Once down the tree, she lumbered toward the bushes across the road, walking right in front of our jeep. We were the only jeep in sight. We watched as the leopard casually walked toward the bushes, then she seemed to catch movement and got into a crouched position. Within seconds, she was off chasing something in the bushes, and that’s the last we saw of her. Our anticipation had been met with a special sighting, in which we enjoyed without any other noise or jeep queues! It was truly a memorable experience.
Approximately 200 bird species can be expected to fly in from Northern India, Siberia, Scandinavia and Western Europe. But not all our visitors are from the North. Some pelagic species of seabirds like Shearwaters, Petrels, and Noddies migrate to Sri Lankan waters from Southern Oceanic islands during the southern hemisphere’s winter (March-October).
These seasonal migrations which are thousands of miles long have captured man’s curiosity and awe for millennia. Birds migrate for various reasons, and many of which are complex and not fully understood. The simpler explanations include ease of sourcing food, safe breeding grounds, and favourable weather.
The specific routes they take may be genetically programmed or learned to varying degrees. Many (but not all) take the same routes to return home.
And not all birds return after the winter. The immature birds of many wader species spend the 2nd year of their life in Sri Lanka, instead of immediately returning to their breeding grounds. They leave for breeding when they have reached maturity the following year.
Yala National Park is well suited to host a broad array of birds because of its diverse ecology. During migrant season, Yala is home to a long list of visiting waders, shorebirds and forest birds so make sure to keep a look out on your game drive. Especially around water holes and lagoons.
The location of our camp in Yala makes it a great place for bird watching as well! The lake in front of camp fills up with the November rains and birdlife in and around your tent is plenty! This is great for kids because we can keep them occupied with birding and nature walks 🙂
You can enjoy a great view of some of these migrants from the deck of your tent or sit out by the water in the morning and watch these vibrantly coloured bombers whizz by while you sip your coffee. Commons winter visitors at camp include Blue Tailed Bee Eaters, Indian Pitta, Forest Wagtail, Brown Shrike, and the Bhahminy Myna. We’ll also be on the lookout for waders once the lake in front of camp fills up. Heading out on the water early morning, in one of our kayaks with a pair of binoculars is a great way observe birds!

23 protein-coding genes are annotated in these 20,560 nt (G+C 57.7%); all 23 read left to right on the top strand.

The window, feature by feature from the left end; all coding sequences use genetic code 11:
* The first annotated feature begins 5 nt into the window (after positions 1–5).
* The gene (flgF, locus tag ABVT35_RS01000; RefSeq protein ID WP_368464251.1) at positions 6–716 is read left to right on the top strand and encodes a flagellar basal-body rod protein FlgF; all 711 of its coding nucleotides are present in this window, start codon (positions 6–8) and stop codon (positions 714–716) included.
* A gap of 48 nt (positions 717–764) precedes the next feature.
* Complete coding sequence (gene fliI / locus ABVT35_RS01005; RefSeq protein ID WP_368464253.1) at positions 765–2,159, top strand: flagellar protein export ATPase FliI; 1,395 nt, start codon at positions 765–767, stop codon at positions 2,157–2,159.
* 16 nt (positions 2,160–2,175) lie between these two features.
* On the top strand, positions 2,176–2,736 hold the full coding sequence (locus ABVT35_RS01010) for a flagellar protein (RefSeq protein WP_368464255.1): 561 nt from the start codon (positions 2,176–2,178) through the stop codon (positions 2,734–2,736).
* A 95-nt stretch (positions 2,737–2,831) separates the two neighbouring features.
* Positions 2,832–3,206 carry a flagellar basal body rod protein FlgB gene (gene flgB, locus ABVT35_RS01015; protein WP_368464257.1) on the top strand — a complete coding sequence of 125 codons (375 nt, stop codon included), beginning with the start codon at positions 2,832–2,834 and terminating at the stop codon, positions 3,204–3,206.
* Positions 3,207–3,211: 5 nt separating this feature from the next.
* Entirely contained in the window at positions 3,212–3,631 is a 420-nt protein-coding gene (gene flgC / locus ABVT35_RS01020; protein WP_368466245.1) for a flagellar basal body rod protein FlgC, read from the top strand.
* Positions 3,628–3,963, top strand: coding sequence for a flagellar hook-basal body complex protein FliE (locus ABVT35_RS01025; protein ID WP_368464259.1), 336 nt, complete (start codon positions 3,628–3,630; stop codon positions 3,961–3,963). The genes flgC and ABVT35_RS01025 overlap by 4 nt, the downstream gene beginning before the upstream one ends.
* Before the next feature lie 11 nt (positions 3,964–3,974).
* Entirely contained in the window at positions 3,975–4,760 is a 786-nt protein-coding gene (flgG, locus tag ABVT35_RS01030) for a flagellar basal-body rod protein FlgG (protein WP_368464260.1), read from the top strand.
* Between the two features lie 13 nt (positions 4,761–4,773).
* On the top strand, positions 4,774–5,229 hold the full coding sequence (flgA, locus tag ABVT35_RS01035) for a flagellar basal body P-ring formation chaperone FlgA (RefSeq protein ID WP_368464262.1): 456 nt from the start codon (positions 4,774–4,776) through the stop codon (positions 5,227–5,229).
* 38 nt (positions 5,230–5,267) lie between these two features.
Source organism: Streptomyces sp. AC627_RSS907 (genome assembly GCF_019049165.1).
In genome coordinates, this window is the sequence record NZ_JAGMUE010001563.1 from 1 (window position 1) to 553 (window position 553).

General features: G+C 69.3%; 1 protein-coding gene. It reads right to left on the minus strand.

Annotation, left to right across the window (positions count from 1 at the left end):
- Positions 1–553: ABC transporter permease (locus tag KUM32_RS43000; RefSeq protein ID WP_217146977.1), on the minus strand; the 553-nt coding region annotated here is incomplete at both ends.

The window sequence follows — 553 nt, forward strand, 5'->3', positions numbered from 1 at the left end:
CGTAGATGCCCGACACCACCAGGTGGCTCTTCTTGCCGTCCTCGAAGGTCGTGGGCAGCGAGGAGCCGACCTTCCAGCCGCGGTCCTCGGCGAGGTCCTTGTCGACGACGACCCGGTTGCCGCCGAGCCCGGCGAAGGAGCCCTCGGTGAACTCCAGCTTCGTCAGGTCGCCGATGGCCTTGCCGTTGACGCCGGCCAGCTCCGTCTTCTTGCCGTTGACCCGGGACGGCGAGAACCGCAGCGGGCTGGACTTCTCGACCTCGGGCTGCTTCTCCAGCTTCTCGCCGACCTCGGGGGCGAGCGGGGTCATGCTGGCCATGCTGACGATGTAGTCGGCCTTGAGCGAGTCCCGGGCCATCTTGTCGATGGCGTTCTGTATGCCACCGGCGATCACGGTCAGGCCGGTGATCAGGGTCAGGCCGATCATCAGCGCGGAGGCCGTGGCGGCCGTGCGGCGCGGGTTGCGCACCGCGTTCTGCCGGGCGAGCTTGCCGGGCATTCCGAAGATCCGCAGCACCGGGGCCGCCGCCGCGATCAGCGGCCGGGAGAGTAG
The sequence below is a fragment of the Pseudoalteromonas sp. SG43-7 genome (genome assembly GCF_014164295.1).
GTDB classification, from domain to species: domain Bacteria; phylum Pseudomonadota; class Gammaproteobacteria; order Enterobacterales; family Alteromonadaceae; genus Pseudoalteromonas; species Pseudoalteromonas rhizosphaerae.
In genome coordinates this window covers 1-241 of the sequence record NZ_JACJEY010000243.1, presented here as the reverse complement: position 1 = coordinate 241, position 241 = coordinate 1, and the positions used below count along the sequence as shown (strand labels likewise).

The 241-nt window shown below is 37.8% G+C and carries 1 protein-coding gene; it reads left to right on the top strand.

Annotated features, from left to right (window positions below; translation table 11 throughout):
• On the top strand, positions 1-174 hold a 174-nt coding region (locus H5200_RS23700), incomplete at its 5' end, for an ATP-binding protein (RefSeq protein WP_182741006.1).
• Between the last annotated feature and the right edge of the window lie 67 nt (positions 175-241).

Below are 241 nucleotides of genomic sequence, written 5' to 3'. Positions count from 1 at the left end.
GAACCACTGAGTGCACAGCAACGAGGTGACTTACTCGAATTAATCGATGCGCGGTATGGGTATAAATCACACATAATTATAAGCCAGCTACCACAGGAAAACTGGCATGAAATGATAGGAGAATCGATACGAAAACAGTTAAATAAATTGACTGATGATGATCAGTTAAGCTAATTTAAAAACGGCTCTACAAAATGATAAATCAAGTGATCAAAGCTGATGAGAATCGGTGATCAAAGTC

During game drives, we will be scouring the waterholes and marshlands in Yala for a host of waders and shorebirds that include several species of duck (Gargany, Pintail and Teal), Plovers, Stints, Sandpipers and Terns. We’ll also be on the lookout for the famous Combed Duck who returned to Sri Lanka in 2012, after 80 years in exile 🙂
Whichever you choose, migrant season has begun and we look forward to hosting our winter visitors on your annual trek to Sri Lanka 🙂
Kulu Safaris guide Ramani is one of the most passionate birders on our team of guides. Shas been involved in bird research projects in the past, and has had some great exposure to the nuances of bird behaviour and their habits. Ramani has also worked with some ornithological experts during their research projects in Sri Lanka.
Most of our wild elephants roam outside our national parks. We know exactly where to find them, but it also means we need to be more cognisant in how we protect them.
World Elephant Day — emotionally stirring social media posts aside, we feel that it also ought to be identified as World “WILD” Elephant day.
The elephant is perhaps the most controversial of all wildlife on the island of Sri Lanka. They are venerated by local culture and are a prominent fixture of our much-loved “peraharas”; they have played an important part in Sri Lanka’s history in both wild and domesticated forms. Yet in the villages, they are treated as rogues and are chased away with firecrackers, even shot with rifles when they wander into farm land (land that has in fact, encroached into their wild habitat). Owning an elephant is also a status symbol for an old-school, aspirational bourgeois. Meanwhile, conservationists are puling their hair out trying to figure out more effective ways to protect and conserve this fascinating creature within a system of static, fenced, national parks that pay little heed to their innate nature to roam nomadically; some researchers estimate that an entire two-thirds of our wild elephant population roam outside our National Parks!
On the bright side, this means that we are not limited to National Parks to observe these beautiful, regal, intelligent, entertaining creatures. When we are fortunate enough to be amongst them, we typically see only a tiny part of their spectrum of behaviour — usually its feeding (elephants can consume the better part of a ton of food a day!) or asserting their comfort zone with warning gestures and mock charges towards a human audience, especially in the presence of young. But as social animals, there is amazing depth to the nuances of their behaviour — intricacies that can take a lifetime of studying to fully appreciate the riches of their existence.